Sonali T. Nagendran, We Fong Siah, Andre Litwin, Christine Barbosa, Jan Jayatilake & Raman Malhotra
Operating theatre utilization has become the principal measure of NHS operating theatre service performance. We analysed data from oculoplastic theatres in a tertiary centre to identify factors influencing theatre efficiency. We conducted three audits on operating theatre utilization in 2011, 2014 and 2015. Data was collected from real time information entered into the hospital database, including time of arrival, induction, first cut and close of operation. The primary outcome measure was the operating list utilization rate, a combined value of anaesthetic and surgical time as a proportion of the total planned session time. The initial 2011 audit recorded an operating list utilization rate of 81.2%. However, this dropped to 64.5% in 2014 following new management and a move to a new theatre suite. Analysis of the factors contributing to poor theatre efficiency led to changes that streamlined the patient pathway, including standardized case scheduling and reducing staggered patient arrival. A 2015 reaudit analyzing the effects of these changes demonstrated an increase in the operating list utilization rate to 78%. It was significantly higher (p < 0.01) for whole-day lists (85%) compared to half-day lists (75%), suggesting that whole-day lists were more efficient. Operating theatres are a valuable resource and the factors affecting theatre efficiency within our unit are common and will be relevant to units elsewhere. Correcting them can lead to significant improvements in patient care. Data from this study may provide a benchmark for other units in the United Kingdom.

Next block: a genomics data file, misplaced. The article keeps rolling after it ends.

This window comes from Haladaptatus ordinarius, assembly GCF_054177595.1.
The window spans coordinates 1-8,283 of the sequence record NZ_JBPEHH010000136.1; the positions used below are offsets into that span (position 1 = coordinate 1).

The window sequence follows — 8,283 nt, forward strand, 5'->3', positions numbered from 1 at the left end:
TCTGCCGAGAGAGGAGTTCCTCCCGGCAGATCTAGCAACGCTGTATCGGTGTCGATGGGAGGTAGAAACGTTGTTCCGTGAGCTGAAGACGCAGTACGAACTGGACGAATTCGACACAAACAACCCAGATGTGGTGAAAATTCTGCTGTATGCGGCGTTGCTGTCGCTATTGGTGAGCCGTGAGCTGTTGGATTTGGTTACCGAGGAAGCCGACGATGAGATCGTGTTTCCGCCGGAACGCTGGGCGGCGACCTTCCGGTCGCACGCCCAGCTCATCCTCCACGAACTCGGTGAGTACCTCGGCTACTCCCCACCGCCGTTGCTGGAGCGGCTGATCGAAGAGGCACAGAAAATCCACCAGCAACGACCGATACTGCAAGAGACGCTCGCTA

Fabian N Fries, Pamela Youssef, Paul Anthony Irwin, R. Isaiah Tubbs, Mariaos Loukas, R Shane
We compare, on left and right side of human skulls, the length of Whitnall’s tubercle as a relevant landmark and anchor point for the lateral retinaculum. Twenty human skulls were used in this study. A caliper was used to measure the length of Whitnall’s tubercle, the distance from Whitnall’s tubercle to the frontozygomatic suture and the height of the orbit. An overall mean for these three parameters was calculated using the data obtained. There were no significant differences between left and the right sides. The combined mean length of Whitnall’s tubercle was 4.9 mm ± 23%. The combined mean distance from the frontozygomatic suture was 7.8 mm ± 25%. The orbital height was found to be the measurement with the highest congruence between the two sides having a combined mean of 32.3 mm ± 7%. Although 6 out of 20 skulls were found to have no tubercle, five out of twenty skulls had a tubercle only on one side. Even though human skulls develop from bilateral symmetric osteogenesis, surgeons should always be aware of possible asymmetry and possible absence of Whitnall’s tubercle between sides or among individuals. The frontozygomatic suture was found to be a useful landmark in identifying the position of Whitnall’s tubercle in the majority of specimens. Such information will be useful in realigning the lateral retinaculum following surgery.